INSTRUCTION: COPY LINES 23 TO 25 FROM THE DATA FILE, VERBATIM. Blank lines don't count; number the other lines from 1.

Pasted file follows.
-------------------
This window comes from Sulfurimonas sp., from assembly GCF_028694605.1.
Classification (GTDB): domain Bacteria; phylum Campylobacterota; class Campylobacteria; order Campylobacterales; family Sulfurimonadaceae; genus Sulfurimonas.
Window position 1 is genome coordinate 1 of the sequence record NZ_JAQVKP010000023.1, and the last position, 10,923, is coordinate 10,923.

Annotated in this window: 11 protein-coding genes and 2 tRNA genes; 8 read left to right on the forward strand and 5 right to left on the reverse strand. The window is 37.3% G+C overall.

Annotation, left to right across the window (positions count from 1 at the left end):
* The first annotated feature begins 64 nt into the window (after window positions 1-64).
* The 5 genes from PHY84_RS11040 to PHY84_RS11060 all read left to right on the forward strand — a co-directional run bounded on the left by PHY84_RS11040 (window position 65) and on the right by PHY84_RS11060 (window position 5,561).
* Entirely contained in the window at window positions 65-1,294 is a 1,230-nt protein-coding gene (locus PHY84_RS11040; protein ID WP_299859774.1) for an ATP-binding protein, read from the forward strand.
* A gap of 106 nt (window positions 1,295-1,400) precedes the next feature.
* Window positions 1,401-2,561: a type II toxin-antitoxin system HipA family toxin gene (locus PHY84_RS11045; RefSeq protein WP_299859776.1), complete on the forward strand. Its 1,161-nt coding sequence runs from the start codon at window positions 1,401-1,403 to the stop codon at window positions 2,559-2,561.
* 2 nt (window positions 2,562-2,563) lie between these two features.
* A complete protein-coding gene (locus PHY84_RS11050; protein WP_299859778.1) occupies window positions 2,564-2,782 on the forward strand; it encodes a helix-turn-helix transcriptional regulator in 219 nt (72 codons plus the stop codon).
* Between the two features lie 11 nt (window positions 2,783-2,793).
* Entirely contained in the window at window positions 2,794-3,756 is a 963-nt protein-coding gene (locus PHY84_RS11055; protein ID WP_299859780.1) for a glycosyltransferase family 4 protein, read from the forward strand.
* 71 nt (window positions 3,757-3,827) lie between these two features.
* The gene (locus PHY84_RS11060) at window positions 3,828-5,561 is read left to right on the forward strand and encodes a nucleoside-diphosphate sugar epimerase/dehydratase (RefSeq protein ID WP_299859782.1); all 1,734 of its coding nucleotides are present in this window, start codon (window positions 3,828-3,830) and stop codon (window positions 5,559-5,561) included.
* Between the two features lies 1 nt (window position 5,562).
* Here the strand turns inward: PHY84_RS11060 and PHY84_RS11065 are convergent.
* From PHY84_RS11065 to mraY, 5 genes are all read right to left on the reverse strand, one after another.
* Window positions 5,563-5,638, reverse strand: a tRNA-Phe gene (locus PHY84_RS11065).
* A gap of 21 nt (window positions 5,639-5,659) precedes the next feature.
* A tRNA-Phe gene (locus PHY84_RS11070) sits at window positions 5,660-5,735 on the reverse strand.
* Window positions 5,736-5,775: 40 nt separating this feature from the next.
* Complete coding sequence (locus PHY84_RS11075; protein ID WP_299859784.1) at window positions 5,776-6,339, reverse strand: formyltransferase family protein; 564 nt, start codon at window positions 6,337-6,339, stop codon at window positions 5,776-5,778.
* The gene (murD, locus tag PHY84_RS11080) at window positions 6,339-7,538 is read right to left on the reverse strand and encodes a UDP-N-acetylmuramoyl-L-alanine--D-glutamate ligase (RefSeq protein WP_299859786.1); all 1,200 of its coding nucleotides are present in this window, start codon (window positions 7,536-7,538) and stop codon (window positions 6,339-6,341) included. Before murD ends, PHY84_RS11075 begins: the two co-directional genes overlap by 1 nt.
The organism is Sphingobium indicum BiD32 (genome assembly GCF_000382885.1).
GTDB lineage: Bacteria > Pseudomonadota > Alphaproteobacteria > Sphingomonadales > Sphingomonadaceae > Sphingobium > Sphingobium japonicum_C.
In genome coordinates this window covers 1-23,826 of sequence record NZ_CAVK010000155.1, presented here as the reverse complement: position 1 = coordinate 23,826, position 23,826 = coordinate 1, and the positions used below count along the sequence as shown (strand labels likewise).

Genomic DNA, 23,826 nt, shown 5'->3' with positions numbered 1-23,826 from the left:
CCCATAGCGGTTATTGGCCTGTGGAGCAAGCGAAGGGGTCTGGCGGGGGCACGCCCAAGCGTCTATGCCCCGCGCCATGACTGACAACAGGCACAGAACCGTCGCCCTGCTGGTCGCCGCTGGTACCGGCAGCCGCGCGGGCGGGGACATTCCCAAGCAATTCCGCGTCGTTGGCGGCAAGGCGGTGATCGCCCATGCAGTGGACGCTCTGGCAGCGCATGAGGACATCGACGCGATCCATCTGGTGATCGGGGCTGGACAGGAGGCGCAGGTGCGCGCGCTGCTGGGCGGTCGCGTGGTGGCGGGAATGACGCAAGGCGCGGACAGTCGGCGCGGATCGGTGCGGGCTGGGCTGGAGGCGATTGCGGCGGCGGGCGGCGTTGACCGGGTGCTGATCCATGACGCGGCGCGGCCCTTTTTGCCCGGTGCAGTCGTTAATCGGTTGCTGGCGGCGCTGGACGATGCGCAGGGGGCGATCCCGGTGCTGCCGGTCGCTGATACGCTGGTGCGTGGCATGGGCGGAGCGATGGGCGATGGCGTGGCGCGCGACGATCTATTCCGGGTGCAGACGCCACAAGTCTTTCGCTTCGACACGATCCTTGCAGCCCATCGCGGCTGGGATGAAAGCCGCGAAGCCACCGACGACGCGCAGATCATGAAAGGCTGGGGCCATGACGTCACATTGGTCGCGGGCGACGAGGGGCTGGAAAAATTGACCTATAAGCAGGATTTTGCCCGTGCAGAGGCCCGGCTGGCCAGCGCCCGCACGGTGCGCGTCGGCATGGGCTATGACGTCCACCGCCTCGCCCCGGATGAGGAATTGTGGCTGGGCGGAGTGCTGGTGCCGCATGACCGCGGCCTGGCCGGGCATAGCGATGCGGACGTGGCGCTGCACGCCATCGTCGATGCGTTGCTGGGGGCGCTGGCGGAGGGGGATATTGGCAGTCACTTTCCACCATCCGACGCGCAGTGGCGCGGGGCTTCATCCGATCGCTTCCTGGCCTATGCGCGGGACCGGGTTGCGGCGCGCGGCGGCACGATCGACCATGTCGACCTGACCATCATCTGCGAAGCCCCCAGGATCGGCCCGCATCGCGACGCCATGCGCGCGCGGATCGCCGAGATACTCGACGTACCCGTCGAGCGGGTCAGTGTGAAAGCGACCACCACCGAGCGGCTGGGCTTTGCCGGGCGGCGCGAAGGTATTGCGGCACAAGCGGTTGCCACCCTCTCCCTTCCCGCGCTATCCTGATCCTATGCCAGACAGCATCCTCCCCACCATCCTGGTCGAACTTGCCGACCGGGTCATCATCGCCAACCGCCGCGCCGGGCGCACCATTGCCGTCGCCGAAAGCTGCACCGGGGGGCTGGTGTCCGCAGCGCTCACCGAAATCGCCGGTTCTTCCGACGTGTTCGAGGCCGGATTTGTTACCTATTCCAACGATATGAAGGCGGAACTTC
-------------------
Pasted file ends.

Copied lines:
* Window positions 5,736-5,775: 40 nt separating this feature from the next.
* Complete coding sequence (locus PHY84_RS11075; protein ID WP_299859784.1) at window positions 5,776-6,339, reverse strand: formyltransferase family protein; 564 nt, start codon at window positions 6,337-6,339, stop codon at window positions 5,776-5,778.
* The gene (murD, locus tag PHY84_RS11080) at window positions 6,339-7,538 is read right to left on the reverse strand and encodes a UDP-N-acetylmuramoyl-L-alanine--D-glutamate ligase (RefSeq protein WP_299859786.1); all 1,200 of its coding nucleotides are present in this window, start codon (window positions 7,536-7,538) and stop codon (window positions 6,339-6,341) included. Before murD ends, PHY84_RS11075 begins: the two co-directional genes overlap by 1 nt.